Tuesday, April 15, 2014

Le Montage

So we found a beautiful stand of White pines up in the mountains about 13 miles south of la salette. I went to meet with a logging company who had purchased the rights to the sector and managed to mark out 45 of their largest trees for the cabin. Although we only needed 38, it is safe to go with a few more so you always have the right log for the right place. I gave the loggers $10 500 cash right there in the bush with a handshake that the logs would be delivered to our dry in site. Pretty stupid now that I think of it, even if I had him scribble a receipt on the back of a business card.

If you are wondering what a "dry-in" site is I will explain. It is a convenient location to build a log cabin. In this case it was an open field with a crane, electricity and a shipping container to lock our tools in. This is where we will build the cabin only to be later dissasembled and shipped up to our foundation where it will be re-assembled and remain for the next century or so (hopefully).

I contracted a man named Jim Flynn (Flynn log homes) It turns out he was slow this year (like no projects at all) and so was more disposed to take pity on this poor boy with high hopes. He cut me a deal. Then he lowered it when I commited to help 2 days a week for the next 2 months. We settled at $25 000 for the shell. (I feel weird publicizing the numbers but I have already started a running talley on the previous post to fully document the project).

The last week in March was "Go day" we double checked the measurements of my foundation (which was out by 3 inches in one corner because I'm a salesman not a builder). Next we went and levelled the dry in site and squared it to match my foundation. Early April we were having some pretty warm weather and by this time my logs had thawed and we started to peel them. When logs are cut in the summer they peel like a banana because the sap is running. However, ours were winter cut. This is advantages not for peeling but for keeping out bugs. If you summer cut then you need to work them quick and cant take time to set up or the bugs will get in them.

Logs can be peeled with a draw knife or a spud. Since I had neither, I brought an ice pick and a third guy we had hired to help us, Michel ( I like him alot, a humble man who is patient and likes to teach - reminds me of my father a bit) took my ice pick and put it on the grinder to round out the edges so it would slice through the bark better. So I ended up using a modified ice pick which didnt' work well at all, or so I thought. It turns out that the ice pick actually worked out relatively well, the problem was that it was hard work and it has been a while since I've put these bones to a good rattlin.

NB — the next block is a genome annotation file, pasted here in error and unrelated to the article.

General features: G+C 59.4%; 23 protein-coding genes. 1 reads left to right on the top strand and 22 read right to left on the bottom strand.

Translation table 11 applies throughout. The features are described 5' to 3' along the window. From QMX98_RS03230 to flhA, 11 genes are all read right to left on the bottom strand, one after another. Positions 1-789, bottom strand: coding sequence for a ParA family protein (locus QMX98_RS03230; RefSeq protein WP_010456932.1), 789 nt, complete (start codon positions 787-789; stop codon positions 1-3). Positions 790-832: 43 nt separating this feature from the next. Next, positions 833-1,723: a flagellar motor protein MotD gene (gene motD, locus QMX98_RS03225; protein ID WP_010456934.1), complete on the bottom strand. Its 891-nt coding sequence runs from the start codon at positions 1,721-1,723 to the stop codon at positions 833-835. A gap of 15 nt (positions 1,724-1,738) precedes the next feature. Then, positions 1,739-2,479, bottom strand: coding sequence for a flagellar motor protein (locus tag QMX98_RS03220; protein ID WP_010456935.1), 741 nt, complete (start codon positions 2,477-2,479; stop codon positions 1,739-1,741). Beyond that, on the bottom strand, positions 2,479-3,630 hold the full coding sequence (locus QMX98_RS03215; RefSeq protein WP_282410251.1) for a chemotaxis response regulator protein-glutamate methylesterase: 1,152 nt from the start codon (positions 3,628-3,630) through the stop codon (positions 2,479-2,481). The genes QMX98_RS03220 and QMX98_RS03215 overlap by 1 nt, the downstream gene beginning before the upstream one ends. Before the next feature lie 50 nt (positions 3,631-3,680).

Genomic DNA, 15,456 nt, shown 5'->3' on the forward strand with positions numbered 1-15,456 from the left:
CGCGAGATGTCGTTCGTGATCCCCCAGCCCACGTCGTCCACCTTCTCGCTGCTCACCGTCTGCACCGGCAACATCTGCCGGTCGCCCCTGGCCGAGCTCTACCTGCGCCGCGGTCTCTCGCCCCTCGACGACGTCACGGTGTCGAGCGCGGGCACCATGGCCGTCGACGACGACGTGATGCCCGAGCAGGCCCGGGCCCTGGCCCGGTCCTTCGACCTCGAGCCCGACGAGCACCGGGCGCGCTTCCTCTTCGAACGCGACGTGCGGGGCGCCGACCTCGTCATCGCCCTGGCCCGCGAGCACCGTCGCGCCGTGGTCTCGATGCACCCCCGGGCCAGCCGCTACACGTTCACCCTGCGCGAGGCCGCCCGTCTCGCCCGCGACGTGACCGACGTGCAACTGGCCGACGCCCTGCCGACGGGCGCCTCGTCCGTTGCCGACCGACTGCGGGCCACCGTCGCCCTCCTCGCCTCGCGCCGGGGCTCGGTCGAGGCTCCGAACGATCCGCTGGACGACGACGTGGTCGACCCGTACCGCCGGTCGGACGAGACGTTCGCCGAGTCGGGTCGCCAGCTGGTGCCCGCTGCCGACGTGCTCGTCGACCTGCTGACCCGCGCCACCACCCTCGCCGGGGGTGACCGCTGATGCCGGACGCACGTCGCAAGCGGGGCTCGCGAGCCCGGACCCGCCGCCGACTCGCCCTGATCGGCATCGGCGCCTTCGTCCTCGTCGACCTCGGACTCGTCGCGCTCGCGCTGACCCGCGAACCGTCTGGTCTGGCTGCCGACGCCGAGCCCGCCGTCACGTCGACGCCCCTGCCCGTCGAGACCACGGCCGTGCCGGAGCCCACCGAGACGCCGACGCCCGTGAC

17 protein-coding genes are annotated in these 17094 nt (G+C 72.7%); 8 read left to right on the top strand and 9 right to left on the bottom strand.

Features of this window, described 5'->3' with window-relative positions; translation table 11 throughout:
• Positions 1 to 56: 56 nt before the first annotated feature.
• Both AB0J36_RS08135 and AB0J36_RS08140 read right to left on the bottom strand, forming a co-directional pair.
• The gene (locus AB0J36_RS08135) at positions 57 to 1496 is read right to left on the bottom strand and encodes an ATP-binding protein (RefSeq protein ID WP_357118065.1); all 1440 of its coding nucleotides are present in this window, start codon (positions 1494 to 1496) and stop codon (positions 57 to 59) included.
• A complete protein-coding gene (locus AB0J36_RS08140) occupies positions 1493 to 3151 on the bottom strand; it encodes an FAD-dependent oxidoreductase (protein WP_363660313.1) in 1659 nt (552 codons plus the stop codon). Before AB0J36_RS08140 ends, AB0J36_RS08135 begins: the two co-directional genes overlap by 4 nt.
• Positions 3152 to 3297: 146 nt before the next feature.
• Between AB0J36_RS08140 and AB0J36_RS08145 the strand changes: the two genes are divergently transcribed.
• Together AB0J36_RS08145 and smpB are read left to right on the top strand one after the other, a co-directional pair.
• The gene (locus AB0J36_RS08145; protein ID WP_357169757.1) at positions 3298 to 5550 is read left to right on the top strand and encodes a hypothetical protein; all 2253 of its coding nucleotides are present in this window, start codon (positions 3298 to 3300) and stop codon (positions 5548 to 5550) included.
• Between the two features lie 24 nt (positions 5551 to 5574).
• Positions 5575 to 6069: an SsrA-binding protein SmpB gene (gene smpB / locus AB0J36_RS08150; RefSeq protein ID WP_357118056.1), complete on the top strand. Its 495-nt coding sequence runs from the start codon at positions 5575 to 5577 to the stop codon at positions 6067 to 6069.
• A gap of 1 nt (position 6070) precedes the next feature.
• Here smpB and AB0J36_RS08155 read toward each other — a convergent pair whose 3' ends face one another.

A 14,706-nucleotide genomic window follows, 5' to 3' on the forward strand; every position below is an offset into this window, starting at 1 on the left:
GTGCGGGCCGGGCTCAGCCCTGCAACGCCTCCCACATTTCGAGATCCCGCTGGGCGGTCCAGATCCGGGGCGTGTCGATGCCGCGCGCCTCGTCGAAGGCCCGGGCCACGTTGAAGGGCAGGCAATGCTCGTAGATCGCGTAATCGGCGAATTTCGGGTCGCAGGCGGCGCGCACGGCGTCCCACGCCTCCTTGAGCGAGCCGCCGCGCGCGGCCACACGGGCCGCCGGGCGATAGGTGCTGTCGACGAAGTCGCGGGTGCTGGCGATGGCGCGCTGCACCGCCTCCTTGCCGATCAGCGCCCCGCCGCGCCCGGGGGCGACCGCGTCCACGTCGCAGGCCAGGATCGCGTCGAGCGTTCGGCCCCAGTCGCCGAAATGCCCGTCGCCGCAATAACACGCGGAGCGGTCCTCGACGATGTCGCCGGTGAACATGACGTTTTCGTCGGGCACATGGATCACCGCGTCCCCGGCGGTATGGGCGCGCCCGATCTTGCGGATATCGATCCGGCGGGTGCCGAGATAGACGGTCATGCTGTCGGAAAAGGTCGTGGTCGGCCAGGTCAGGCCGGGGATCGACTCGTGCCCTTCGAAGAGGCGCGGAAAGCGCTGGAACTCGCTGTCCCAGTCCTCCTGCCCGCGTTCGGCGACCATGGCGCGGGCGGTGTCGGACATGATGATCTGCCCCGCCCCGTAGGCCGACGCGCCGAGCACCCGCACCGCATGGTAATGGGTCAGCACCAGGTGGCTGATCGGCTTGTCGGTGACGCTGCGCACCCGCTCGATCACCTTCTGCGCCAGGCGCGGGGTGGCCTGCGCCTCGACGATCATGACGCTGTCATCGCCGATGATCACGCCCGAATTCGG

After the peeling we took a pressure washer to remove the cambrium layer so as to leave nothing to desire for the bugs. We could now let the logs sit until we needed them.

Most of my days after that were spent planing the logs. I used a hand planer and planed every square inch of every log before we used it. It was a grueling job that started out taking 2 hours a log and in my prime I was able to knock one out in about 45 minutes depending on the knots and crevices to navigate. This step made the logs look gorgeous and they became easier to scribe and notch a tight fit as well. I also spend alot of time strapping up for the crane and then placing them where they were to go. I didn't do the scribing but I observed and took notes. There are so many little nuances to the entire process I think I would have to do another project or two before I felt comfortable to try one unassisted.

I never took the crane for granted. Even to the end I was amazed at how dependant we were on that crane and how beautiful it was to work with it. It was a 100' boom extention on a 23 tonne crane that Jim bought second hand. I often felt how I think the soldiers in Afghanastan might feel working with air support. It is like a magical hand drops from the sky with what you want when you want it and where you want it. Just hook up the log you want moved and then walk to where you want it moved and Voila, it drops from the sky.

It was so exciting to see the walls going up one by one. The scribes were tight. There are no spaces and no need for chinking. Jim said this was the first cabin he has done where the customer had requested a full upstairs. They always do a half loft or mezzanine to overlook the great room. But I wanted living area because I was afraid this was money for a too tiny of a cabin. We are now very comfortable with the space this cabin will provide.

Next comes "Le Montage". The erecting. There were a couple things that had to be done before the cabin could go on the foundation. The problem was that I had gotten ahead of myself and booked a crane to show up on the property on a certain day to unload the cabin. This send us scrambling. Nothing was more important now because the crane was booked and a hefty down payment made. If you are wondering why we didn't use Jims crane it was because it wasnt big enough to boom the logs as far as we needed and he didn't have a license for it so he cant operate it off his property. The crane rental cost us $160/ hour and it was a 2 day project! During "le montage" I felt like I did when I sat in my car praying and yes, crying, as I watched the drillers drill our well at $25.00 / foot a couple years ago. Anyhows, I digress....... scrambling.....oh yes...... So we were scrambling to be ready for the crane. The logging truck that

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